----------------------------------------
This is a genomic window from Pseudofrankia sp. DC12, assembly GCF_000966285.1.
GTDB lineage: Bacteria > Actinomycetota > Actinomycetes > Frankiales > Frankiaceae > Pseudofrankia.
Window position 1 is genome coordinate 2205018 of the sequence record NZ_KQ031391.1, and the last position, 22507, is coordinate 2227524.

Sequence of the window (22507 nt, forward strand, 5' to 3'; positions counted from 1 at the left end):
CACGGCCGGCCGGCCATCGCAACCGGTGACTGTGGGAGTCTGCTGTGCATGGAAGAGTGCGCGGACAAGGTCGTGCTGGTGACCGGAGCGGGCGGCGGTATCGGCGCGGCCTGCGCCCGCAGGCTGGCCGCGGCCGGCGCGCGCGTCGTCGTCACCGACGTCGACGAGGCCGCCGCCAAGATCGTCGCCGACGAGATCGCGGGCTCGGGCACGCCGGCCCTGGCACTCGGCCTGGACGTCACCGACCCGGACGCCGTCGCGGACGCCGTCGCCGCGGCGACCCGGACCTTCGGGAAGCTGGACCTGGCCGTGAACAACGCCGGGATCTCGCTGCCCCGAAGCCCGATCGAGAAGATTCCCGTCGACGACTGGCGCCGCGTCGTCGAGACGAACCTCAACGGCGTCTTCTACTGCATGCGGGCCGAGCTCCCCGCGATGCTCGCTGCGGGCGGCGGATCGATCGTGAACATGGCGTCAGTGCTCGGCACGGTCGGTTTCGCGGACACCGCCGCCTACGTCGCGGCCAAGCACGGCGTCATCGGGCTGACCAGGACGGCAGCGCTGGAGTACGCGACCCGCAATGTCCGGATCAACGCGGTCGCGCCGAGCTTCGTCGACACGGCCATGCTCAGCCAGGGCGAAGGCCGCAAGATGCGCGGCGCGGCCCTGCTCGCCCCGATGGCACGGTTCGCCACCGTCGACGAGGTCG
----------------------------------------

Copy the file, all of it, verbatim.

This is a genomic window from Pseudofrankia sp. DC12, assembly GCF_000966285.1.
GTDB lineage: Bacteria > Actinomycetota > Actinomycetes > Frankiales > Frankiaceae > Pseudofrankia.
Window position 1 is genome coordinate 2205018 of the sequence record NZ_KQ031391.1, and the last position, 22507, is coordinate 2227524.

Sequence of the window (22507 nt, forward strand, 5' to 3'; positions counted from 1 at the left end):
CACGGCCGGCCGGCCATCGCAACCGGTGACTGTGGGAGTCTGCTGTGCATGGAAGAGTGCGCGGACAAGGTCGTGCTGGTGACCGGAGCGGGCGGCGGTATCGGCGCGGCCTGCGCCCGCAGGCTGGCCGCGGCCGGCGCGCGCGTCGTCGTCACCGACGTCGACGAGGCCGCCGCCAAGATCGTCGCCGACGAGATCGCGGGCTCGGGCACGCCGGCCCTGGCACTCGGCCTGGACGTCACCGACCCGGACGCCGTCGCGGACGCCGTCGCCGCGGCGACCCGGACCTTCGGGAAGCTGGACCTGGCCGTGAACAACGCCGGGATCTCGCTGCCCCGAAGCCCGATCGAGAAGATTCCCGTCGACGACTGGCGCCGCGTCGTCGAGACGAACCTCAACGGCGTCTTCTACTGCATGCGGGCCGAGCTCCCCGCGATGCTCGCTGCGGGCGGCGGATCGATCGTGAACATGGCGTCAGTGCTCGGCACGGTCGGTTTCGCGGACACCGCCGCCTACGTCGCGGCCAAGCACGGCGTCATCGGGCTGACCAGGACGGCAGCGCTGGAGTACGCGACCCGCAATGTCCGGATCAACGCGGTCGCGCCGAGCTTCGTCGACACGGCCATGCTCAGCCAGGGCGAAGGCCGCAAGATGCGCGGCGCGGCCCTGCTCGCCCCGATGGCACGGTTCGCCACCGTCGACGAGGTCG